Wednesday, November 8, 2017


Whether you remember the Beatle's tune Revolution/not, you're going to be hearing and seeing it more and as it's the new logo of Wisconsin's progressive movement. Wisconsinites have had enough of Scott Walker and his cronies in our 'once' progressive state.  A roomful of Coulee area residents filled La Crosse's Brick House meeting room Monday night as 6 of the 20 gubernatorial candidates were present/ represented at a public forum.  With a year to go until election time to depose the 2 term Governor supported by Koch monies, the message at the forum was the "Divide and Conquer" motto is not sitting well with most of us.  No matter where you live you have seen evidence of this policy. 

We didn't have time to hear any detailed plans as to the candidates's intentions as there was a limited response time.  Joe Heim, retired UW-L political science professor moderated the 2 hour forum with 2/3 (?) minute segments for candidates to state their reasons for running, why they would be good for Wisconsin and to answer the same 3 questions re: Education, Health Care and Jobs.
From right to left on the panel we heard from the following:

Self anointed "Soccer Mom", Michele Doolan
raised by a single mom who received educational aide to improve her young family's situation, modeling determination in fighting poverty. This upbringing helped made Doolan now a mom of 3, a community activist and desire to be a servant of the people, not a boss. 

State Superintendent Tony Evers's top 3 issues start with regaining a world class educational system, stabilizing and rebuilding the disappearing middle class and protecting the environment. Working on good job wages ie to attract and keep employees such as good teachers in state.  "District funding of school equality does not equal equity."

 Milwaukee businessman Andy Gronik top priority would be job growth with 30+ years of bringing folks together to do business. Using our success of agricultural assets to bring new business to the state. He promises to serve as a public voice not a corporate one. He has an invested interest with young children at home to improve our public school system.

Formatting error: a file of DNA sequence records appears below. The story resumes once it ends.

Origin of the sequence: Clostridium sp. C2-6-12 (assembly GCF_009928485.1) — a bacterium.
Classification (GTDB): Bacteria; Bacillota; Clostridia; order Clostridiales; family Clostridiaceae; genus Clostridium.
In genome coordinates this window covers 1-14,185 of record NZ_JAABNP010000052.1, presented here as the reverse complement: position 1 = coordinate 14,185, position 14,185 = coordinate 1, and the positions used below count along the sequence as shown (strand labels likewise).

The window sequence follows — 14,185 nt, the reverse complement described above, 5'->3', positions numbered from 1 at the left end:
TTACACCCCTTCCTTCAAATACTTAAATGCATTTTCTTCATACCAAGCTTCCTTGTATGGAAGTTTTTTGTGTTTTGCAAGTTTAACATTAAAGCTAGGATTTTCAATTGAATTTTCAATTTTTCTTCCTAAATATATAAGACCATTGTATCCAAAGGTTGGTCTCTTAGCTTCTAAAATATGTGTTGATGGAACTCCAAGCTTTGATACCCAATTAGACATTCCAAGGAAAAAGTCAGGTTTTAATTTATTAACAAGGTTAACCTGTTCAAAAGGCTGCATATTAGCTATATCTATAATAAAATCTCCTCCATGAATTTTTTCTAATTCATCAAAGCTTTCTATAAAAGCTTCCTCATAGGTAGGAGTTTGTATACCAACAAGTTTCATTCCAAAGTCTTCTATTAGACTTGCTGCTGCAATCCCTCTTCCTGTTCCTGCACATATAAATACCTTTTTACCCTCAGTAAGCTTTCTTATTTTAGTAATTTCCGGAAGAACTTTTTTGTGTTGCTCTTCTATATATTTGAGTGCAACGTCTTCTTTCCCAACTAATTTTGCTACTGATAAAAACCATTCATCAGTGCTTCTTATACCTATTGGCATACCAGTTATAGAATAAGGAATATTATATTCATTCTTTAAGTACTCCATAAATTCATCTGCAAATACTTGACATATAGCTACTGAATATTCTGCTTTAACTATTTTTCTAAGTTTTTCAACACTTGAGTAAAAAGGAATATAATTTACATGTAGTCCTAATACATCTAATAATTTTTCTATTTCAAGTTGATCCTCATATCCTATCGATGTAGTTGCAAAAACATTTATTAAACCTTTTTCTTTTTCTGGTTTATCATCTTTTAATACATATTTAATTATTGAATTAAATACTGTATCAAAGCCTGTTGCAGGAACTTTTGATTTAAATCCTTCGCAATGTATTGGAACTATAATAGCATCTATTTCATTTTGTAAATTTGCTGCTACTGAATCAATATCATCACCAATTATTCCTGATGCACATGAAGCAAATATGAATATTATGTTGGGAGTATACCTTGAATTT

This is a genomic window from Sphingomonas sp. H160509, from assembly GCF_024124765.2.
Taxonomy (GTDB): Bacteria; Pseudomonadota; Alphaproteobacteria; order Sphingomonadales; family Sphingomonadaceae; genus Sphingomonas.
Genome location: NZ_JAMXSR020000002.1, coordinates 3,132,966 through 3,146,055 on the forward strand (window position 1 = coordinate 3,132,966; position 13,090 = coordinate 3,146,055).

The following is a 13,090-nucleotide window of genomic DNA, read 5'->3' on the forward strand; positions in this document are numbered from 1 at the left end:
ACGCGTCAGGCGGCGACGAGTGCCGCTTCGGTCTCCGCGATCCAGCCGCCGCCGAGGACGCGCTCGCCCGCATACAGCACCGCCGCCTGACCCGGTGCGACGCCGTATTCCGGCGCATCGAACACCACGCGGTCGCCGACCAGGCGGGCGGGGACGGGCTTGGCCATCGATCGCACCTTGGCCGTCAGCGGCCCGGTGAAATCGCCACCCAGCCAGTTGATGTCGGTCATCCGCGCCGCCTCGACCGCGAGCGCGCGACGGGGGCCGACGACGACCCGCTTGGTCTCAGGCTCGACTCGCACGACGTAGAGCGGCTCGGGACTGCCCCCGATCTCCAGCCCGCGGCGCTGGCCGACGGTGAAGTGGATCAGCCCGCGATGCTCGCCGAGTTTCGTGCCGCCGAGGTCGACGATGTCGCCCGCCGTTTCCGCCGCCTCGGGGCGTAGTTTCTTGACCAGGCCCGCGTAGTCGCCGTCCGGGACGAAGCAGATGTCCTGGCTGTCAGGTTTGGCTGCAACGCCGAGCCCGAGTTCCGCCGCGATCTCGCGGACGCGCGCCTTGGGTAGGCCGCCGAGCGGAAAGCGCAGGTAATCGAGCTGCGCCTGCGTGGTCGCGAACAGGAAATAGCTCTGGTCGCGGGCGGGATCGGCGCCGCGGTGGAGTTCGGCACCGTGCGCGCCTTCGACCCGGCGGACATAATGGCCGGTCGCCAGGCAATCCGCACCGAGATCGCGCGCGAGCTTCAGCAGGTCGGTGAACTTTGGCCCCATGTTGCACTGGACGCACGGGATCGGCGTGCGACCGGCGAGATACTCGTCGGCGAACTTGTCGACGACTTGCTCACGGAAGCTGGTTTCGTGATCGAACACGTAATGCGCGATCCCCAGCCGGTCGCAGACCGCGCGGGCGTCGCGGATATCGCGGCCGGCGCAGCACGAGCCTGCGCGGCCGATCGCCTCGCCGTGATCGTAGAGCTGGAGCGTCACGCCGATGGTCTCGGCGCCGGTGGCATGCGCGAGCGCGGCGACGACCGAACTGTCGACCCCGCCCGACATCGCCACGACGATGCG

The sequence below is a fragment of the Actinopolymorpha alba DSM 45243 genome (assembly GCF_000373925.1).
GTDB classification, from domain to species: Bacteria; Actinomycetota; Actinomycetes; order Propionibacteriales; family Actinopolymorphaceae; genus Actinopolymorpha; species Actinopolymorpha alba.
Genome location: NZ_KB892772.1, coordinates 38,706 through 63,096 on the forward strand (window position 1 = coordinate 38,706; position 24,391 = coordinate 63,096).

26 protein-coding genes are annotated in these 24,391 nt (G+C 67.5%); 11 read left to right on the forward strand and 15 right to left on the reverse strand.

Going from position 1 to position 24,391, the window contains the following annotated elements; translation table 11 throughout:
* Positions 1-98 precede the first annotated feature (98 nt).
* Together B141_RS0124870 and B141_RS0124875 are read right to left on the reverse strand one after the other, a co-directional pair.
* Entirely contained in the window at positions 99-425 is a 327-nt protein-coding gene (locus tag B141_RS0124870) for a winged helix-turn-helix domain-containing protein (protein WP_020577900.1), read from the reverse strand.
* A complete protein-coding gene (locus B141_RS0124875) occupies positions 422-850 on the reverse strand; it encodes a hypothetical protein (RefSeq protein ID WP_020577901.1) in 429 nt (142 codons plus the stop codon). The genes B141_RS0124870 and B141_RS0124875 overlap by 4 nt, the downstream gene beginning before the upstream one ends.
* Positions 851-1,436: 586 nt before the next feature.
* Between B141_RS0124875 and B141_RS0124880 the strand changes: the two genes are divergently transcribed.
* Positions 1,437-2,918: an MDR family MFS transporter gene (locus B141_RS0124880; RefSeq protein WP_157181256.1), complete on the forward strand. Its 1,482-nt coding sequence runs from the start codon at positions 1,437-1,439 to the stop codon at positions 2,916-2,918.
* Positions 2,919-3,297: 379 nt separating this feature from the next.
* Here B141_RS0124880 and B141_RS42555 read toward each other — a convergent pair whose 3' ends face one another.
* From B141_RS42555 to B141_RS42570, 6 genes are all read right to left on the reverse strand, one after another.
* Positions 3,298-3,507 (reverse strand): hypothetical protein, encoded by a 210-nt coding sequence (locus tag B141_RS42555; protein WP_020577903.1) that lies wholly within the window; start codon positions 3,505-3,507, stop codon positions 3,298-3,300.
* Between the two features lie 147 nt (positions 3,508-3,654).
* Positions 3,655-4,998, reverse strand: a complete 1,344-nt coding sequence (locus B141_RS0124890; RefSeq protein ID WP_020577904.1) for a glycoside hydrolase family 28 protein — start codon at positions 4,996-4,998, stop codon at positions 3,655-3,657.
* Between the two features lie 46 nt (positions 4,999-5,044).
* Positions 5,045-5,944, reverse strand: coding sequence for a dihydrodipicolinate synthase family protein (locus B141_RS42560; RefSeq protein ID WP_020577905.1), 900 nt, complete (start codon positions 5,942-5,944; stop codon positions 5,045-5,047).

Bob Harlow, Stanford graduate, son of 2 UW- Madison professors credits his good education to good public Wisconsin schooling even in his small hometown and views the current educational funding issues perilous to what was once our state's pride and joy.  He promises to use his tech expertise to bring tech companies to the state, work on health insurance issues and not ignore public needs. 

photo from previous UW-L visit

Senator Kathleen Vinehout  (not present as she needed to be in Madison for a rigorous long congressional day) but her representative spoke of her upbringing by a father who was a union president, putting herself through school, becoming an organic dairy farmer, her 'People First' reputation, a powerhouse in the Senate who works tirelessly for affordable healthcare, taxation of corporations, legislation for clean air, state spending & property taxation, district funding, etc...

Mike McCabe activist known for Blue Jean Nation passionately spoke of economic inconsistency and the need for a definite vision to get out the vote. Economic development of renewable resources to create some 30,000 jobs in addition to creating a better health insurance and educational system. McCabe is a big proponent of dismantling the voucher system as it's been proven to not be providing a better education.

Jeff Rumbaugh stressed his 'compassion 'after some 20 years working with the disabled, the need for a more effective system and an environmental concern for clean water.
The future of Robotics, AI are reasons to improve technology and that commerce doesn't stop at our borders.

borrowed from internet
Wisconsin assemblyman Dana Wachs (not present) is ready to fight big business, start up monies (10K) for small businesses, erasing student loan debt, working on infrastructure, $15 minimum wage. He promises to be our voice.

All  of the candidates spoke of values referring to legislation for health insurance to cover all, access to a good education, the need to have good paying jobs available. Values are fine and good but the plan is important and as the field of candidates is narrowed down hopefully we will hear more about specifics. We will need to get the vote out to create change and repair the damage that has been done to make our state progressive once again. Will it take a revolution?  Well you decide, it's up to all of us to vote. 

Beatle's Revolution

No comments:

Post a Comment